In Reed, the Supreme Court invalidated the Sign Code21 enacted by the Town of Gilbert, Arizona, as a content-based regulation of speech.22 The Sign Code singled out different types of signs for special treatment, specifying requirements for their size and the locations and times at which they could be displayed.23 A small church challenged the Sign Code as a violation of freedom of speech under the First Amendment.24
Writing for the Court, Justice Thomas held that the Sign Code’s distinctions among different types of signs were content based and did not satisfy strict scrutiny.25 In finding the Sign Code to be content based, the Court announced a broad new standard. It held that “[g]overnment regulation of speech is content based if a law applies to particular speech because of the topic discussed or the idea or message expressed.”26 “This commonsense meaning of the phrase ‘content based’ requires a court to consider whether a regulation of speech ‘on its face’ draws distinctions based on the message a speaker conveys.”27 Facially content-based regulations are automatically “subject to strict scrutiny regardless of the government’s benign motive, content-neutral justification, or lack of ‘animus toward the ideas contained’ in the regulated speech.”28 Even where a regulation does not address content on its face, it will be considered content based if it cannot be “justified without reference to the content of the regulated speech.”29 The majority in Reed held that the Town of Gilbert’s Sign Code was content based on its face and thus subject to strict scrutiny, which it failed — epically.30
Attempting to mitigate the apparent breadth of the majority’s holding, Justice Alito, concurring,31 listed a number of different regulations that he believed would still be content neutral under Reed’s new rule.32 Justice Alito’s concurrence, however, did not offer a theoretical basis for distinguishing its protected categories from the reach of the majority’s standard.33
Three Justices flatly disagreed with the majority’s reasoning. Justice Kagan, joined by Justices Ginsburg and Breyer, admitted that the Sign Code did not pass First Amendment muster but criticized the breadth of the Court’s holding, arguing that strict scrutiny should be applied to content-based regulations of speech only where there is a “realistic possibility that official suppression of ideas is afoot.”34 The majority would require courts to “strike down . . . democratically enacted local laws even though no one — certainly not the majority — has ever explained why the vindication of First Amendment values requires that result.”35 In a separate opinion, Justice Breyer argued against a rigid approach requiring strict scrutiny for content-based regulations, as “[r]egulatory programs almost always require content discrimination. And to hold that such content discrimination triggers strict scrutiny is to write a recipe for judicial management of ordinary government regulatory activity.”36
The majority’s articulation of the standard for deeming a regulation content based is notable for two main reasons. First, it divorces the content distinction from its intended purpose of ferreting out impermissible government motive.37 Even where government motive is completely benign, the Court affirmed that content-based regulations are nonetheless suspect and should be subjected to strict scrutiny.38 Second, it defines the category of content-based regulations in language sufficiently broad to cover nearly all regulations. Finding a regulation to be content based whenever it cannot be “justified without reference to the content of the regulated speech”39 could be read to include any regulation that even incidentally distinguishes between activities or industries.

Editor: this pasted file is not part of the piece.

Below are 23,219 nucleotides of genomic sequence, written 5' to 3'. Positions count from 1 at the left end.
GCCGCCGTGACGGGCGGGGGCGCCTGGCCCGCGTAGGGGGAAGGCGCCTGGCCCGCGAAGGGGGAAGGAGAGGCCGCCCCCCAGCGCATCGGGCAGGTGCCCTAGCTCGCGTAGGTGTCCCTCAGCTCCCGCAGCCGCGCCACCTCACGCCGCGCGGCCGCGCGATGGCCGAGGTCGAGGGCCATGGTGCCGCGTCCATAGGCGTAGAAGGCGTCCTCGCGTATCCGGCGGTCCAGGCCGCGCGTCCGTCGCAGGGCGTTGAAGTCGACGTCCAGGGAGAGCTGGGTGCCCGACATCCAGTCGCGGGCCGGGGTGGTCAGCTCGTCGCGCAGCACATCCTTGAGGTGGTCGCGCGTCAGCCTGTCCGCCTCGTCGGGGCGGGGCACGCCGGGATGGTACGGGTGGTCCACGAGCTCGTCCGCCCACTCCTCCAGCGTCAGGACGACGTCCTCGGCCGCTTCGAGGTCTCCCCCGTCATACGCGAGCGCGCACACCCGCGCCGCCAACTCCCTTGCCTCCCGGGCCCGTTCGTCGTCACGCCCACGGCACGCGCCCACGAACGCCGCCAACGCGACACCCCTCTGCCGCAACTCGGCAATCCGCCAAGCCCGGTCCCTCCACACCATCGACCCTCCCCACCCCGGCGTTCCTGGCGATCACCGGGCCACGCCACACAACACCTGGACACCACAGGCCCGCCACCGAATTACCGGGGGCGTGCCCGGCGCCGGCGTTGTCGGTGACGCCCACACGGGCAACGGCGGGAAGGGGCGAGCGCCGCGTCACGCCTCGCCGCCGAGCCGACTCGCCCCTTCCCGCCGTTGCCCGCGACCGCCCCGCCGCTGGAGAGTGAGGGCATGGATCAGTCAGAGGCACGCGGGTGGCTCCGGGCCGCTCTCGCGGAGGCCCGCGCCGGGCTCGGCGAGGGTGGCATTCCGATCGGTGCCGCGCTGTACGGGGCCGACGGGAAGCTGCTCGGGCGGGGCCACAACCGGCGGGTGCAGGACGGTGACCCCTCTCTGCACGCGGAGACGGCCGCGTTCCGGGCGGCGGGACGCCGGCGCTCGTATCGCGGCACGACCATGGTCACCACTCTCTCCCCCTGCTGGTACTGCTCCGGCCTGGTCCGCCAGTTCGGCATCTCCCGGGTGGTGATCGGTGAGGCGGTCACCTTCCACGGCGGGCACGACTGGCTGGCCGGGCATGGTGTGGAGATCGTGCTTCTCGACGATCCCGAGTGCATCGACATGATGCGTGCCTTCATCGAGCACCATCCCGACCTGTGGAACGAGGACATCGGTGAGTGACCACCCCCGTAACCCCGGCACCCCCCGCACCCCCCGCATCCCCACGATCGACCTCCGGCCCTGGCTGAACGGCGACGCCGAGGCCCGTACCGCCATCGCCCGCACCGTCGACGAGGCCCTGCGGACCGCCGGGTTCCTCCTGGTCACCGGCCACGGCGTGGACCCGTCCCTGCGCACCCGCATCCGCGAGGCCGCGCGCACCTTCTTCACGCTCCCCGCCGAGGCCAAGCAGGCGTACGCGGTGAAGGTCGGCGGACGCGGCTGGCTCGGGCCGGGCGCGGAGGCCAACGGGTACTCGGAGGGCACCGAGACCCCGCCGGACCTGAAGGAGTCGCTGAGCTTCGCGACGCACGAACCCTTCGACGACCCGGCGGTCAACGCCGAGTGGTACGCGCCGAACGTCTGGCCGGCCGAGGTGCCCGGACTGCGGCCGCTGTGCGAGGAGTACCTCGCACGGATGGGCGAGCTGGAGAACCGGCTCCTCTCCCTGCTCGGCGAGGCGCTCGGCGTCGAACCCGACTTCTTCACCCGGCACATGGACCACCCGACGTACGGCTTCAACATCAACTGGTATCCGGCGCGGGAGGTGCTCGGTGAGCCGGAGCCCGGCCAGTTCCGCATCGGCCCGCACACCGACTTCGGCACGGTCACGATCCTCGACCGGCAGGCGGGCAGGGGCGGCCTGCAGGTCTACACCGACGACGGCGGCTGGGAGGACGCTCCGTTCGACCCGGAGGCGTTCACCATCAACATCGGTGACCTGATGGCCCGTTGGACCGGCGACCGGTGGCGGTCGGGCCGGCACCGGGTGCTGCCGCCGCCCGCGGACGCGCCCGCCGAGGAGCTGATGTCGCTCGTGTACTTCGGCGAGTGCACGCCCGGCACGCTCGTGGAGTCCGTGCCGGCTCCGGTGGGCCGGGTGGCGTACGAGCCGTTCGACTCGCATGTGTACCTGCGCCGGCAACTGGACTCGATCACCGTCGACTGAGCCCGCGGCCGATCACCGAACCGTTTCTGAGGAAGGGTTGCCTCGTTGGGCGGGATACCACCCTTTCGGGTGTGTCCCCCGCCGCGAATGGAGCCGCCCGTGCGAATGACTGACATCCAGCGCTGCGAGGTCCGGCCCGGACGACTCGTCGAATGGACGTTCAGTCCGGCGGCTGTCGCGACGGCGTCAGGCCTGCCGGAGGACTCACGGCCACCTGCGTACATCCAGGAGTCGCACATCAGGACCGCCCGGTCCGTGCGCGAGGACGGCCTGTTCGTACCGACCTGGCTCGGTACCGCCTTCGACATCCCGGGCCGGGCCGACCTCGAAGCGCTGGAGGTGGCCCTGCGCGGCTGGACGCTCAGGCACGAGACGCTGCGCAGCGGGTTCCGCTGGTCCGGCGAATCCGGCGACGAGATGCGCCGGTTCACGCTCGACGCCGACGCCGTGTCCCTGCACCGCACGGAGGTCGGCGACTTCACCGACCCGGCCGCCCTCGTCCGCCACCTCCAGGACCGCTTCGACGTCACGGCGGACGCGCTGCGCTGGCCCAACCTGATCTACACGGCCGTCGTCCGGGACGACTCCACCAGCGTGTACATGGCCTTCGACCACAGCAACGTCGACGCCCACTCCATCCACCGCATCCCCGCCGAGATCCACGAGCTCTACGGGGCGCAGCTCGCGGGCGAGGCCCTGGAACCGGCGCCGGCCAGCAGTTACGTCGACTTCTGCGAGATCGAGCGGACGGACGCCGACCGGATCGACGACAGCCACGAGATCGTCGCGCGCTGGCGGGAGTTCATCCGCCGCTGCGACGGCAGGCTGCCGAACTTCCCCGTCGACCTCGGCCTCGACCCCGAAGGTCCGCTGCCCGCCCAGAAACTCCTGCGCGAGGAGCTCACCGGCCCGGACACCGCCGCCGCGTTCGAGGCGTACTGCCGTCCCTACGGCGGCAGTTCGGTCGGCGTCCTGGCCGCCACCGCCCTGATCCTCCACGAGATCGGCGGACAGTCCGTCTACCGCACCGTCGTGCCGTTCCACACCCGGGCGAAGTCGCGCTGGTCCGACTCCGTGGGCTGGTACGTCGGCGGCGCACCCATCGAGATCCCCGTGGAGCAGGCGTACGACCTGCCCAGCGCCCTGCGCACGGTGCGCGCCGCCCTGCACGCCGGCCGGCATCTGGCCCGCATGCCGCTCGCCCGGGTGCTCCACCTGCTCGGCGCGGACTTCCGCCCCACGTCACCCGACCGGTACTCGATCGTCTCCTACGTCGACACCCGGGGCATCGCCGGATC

After Reed, commentators echoed Justice Breyer’s concerns and cautioned that the majority and its formalist, absolutist approach to content neutrality had transformed First Amendment doctrine, with effects reaching far beyond the case’s immediate context.40 Crafty litigants immediately made First Amendment arguments challenging all sorts of government regulation under Reed: other municipal sign codes,41 antipanhandling regulations,42 commercial speech regulations,43 and regulations of general commercial conduct.44
But, as the next Part argues, despite numerous post-Reed challenges to diverse government regulations, lower courts have generally resisted Reed’s deregulatory potential.
II. Reading Reed: Dimensions of Distinction
If interpreted at full breadth, Reed could provide a grant for transforming First Amendment doctrine and limiting government power to enforce reasonable regulations. Its broad test for what counts as a content-based regulation of speech risks destabilizing vast swaths of the regulatory state by requiring more regulations to stand up to strict scrutiny when faced with a First Amendment challenge.
But it need not be this way. Reed itself does not necessitate such a broad interpretation. Reed can be distinguished up, down, and sideways. Down, by deeming a regulation to cover conduct rather than speech, thereby subjecting it to rational basis review. Sideways, by pushing Reed aside in evaluating challenges to regulations of commercial speech — and preserving the Central Hudson45 standard of intermediate scrutiny. And up, by finding the regulation to be content neutral or by diluting the standard of strict scrutiny.46 This Part addresses each of these dimensions of distinction in turn.47 It marshals lower-court decisions addressing Reed48 to suggest that lower courts’ interpretations of Reed have narrowed the case’s reach in a manner consistent with the majority opinion’s text.